The outer limits

A collection of our oddest articles...

We’ve featured topics in both The Psychologist and the Research Digest that seem a bit odd over the years… Here’s a baker’s dozen of our favourite oddities. Perhaps you have an idea for an article on the outer limits of psychology? If so, get in touch at [email protected]

Communication from the condemned
Janelle Ward studies the last statements from those on death row.

Is a jumper angrier than a tree?
Amanda Waterman, Mark Blades and Christopher Spencer ask nonsensical questions – but their research has serious implications for anyone who interviews children.

How does a yak find a drink?
Do animals use cognitive maps? John M. Pearce investigates. 

The anarchic hand
Sergio Della Sala on the bizarre ‘Dr Strangelove syndrome’ and what it tells us about free will. 

What would you say to an alien?
Managing editor Jon Sutton talks to Douglas Vakoch, clinical psychologist and Director of Interstellar Message Composition at the Search for Extraterrestrial Intelligence. 

Psychology's last stand: Making a difference in the zombie apocalypse
Our journalist Ella Rhodes talks to psychologists in our end of days.

Toilet psychology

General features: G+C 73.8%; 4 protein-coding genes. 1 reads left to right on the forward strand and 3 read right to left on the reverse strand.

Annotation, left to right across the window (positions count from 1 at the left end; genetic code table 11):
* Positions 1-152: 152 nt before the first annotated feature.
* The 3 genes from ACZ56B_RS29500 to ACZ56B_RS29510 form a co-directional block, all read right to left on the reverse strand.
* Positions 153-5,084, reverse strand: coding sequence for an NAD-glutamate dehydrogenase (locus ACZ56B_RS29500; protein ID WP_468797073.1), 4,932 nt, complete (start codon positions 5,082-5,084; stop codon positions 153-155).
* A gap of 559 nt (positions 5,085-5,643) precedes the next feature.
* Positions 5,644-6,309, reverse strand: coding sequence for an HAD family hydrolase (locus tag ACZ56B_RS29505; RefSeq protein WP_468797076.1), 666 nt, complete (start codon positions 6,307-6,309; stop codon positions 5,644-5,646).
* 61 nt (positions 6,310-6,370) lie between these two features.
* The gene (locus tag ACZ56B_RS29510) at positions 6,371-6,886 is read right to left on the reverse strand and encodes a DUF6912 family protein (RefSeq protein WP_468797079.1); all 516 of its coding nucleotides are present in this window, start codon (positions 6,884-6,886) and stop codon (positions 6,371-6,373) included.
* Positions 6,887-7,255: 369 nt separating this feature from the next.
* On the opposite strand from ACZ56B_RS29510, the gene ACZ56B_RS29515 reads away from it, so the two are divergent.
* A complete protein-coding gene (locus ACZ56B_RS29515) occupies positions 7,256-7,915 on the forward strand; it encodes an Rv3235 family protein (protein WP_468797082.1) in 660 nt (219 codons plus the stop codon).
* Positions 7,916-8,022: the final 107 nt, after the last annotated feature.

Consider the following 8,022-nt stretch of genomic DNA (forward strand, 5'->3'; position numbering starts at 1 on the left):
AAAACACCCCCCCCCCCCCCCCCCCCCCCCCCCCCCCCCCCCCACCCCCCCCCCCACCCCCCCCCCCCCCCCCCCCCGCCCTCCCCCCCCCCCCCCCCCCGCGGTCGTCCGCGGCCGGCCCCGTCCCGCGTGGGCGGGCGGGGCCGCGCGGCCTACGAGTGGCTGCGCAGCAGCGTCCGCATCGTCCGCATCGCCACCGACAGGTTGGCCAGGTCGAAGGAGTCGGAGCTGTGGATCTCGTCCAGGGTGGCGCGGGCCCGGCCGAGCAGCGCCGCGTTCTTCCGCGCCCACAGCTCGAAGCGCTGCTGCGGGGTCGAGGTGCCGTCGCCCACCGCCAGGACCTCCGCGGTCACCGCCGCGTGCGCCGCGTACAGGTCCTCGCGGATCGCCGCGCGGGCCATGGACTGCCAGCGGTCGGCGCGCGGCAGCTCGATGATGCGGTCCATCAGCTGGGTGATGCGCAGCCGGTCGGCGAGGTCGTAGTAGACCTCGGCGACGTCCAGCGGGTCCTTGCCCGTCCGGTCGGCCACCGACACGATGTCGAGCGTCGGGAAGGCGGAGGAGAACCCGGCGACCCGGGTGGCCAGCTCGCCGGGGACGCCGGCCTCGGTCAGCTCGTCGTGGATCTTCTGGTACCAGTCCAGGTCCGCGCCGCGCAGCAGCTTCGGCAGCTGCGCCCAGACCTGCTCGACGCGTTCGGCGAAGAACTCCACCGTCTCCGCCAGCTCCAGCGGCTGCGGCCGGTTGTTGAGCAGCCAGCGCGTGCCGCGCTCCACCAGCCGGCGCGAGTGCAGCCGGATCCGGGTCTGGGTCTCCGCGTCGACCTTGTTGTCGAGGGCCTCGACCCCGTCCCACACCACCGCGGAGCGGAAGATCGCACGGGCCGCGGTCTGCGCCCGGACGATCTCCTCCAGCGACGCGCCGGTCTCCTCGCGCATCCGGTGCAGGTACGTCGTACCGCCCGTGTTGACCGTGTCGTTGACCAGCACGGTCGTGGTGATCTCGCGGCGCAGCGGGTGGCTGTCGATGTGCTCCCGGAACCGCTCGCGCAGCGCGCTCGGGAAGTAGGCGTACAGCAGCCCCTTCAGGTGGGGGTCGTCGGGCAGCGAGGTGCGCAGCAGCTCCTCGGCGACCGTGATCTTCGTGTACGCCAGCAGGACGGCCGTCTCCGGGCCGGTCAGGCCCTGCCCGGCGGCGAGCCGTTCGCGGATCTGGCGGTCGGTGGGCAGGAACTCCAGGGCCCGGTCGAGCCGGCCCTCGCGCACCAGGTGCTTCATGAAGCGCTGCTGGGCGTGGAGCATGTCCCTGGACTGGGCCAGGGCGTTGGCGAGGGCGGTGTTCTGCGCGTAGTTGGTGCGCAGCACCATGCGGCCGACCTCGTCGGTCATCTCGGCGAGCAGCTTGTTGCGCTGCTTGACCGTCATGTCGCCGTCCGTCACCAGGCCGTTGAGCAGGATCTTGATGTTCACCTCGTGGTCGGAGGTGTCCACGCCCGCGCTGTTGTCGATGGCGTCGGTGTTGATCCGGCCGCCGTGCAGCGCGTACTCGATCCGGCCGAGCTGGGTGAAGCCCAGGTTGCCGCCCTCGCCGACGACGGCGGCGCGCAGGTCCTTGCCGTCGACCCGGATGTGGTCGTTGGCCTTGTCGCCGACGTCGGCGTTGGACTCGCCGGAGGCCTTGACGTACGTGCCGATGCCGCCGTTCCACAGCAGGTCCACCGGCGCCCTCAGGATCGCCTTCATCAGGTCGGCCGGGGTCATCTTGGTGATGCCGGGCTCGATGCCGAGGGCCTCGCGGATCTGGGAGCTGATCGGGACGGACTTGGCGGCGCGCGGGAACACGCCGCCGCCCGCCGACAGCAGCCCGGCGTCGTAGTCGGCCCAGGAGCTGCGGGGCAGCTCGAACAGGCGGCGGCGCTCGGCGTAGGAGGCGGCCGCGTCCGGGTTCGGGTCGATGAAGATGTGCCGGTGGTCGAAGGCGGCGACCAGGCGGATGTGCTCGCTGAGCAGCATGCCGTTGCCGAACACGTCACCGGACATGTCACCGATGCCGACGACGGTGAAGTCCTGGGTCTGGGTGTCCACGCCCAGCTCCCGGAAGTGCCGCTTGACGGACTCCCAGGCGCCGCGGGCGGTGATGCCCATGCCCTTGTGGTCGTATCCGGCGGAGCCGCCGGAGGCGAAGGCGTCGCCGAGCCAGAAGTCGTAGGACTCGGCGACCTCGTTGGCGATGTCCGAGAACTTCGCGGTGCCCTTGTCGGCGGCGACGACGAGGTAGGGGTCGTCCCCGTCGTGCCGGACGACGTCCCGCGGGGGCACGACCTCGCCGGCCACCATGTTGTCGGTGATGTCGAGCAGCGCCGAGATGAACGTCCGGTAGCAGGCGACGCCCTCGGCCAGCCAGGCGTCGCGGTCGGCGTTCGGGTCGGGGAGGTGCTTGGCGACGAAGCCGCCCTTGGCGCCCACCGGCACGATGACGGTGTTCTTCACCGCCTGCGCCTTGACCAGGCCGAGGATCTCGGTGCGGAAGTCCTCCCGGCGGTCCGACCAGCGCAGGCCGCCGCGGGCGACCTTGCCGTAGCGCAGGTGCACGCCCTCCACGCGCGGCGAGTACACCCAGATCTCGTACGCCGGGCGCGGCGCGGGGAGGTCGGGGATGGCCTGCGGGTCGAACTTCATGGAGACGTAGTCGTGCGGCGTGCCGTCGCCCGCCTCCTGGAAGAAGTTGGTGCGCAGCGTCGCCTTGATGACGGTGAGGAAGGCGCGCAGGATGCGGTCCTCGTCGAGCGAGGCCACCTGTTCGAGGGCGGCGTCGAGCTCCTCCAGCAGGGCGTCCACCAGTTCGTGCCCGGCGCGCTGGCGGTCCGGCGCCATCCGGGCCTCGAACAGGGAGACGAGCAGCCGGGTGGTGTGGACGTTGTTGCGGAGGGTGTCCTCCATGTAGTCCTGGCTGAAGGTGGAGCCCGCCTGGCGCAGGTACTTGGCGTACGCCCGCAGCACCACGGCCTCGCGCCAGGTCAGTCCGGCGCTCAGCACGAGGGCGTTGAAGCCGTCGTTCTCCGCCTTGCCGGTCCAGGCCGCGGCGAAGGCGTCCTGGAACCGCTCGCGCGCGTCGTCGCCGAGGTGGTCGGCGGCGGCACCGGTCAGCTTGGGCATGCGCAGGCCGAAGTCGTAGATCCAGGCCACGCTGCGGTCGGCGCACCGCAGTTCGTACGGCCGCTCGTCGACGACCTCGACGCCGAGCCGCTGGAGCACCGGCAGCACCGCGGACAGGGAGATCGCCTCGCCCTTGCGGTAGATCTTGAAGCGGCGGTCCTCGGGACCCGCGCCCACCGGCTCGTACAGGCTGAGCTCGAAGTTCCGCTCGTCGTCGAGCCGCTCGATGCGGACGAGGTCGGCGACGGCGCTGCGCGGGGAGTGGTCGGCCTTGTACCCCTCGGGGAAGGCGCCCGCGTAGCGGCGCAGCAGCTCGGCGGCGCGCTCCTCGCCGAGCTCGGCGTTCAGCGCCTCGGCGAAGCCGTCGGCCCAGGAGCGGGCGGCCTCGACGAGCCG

Nick Haslam argues that psychologists should stop averting their eyes from the bathroom.

A yawning gap
Jim Horne wonders why more psychologists aren't fascinated by yawning.

Experiencing the impossible
Gustav Kuhn considers the science of magic, and what it reveals about the human mind.

First systematic study of people who can give themselves goose-bumps at will
Christian Jarrett on individuals with a psychophysiological superpower. 

People agree it’s harder to conjure a frog with magic than change its colour
Christian Jarrett on our use of intuitive physics to make sense of imaginary worlds.

Why you should watch a horror film before going to the art gallery
Christian Jarrett on enhancing the sublime power of art.

Weird things start to happen when you stare into someone’s eyes for 10 minutes
Christian Jarrett on a simple way to induce an altered state of consciousness.

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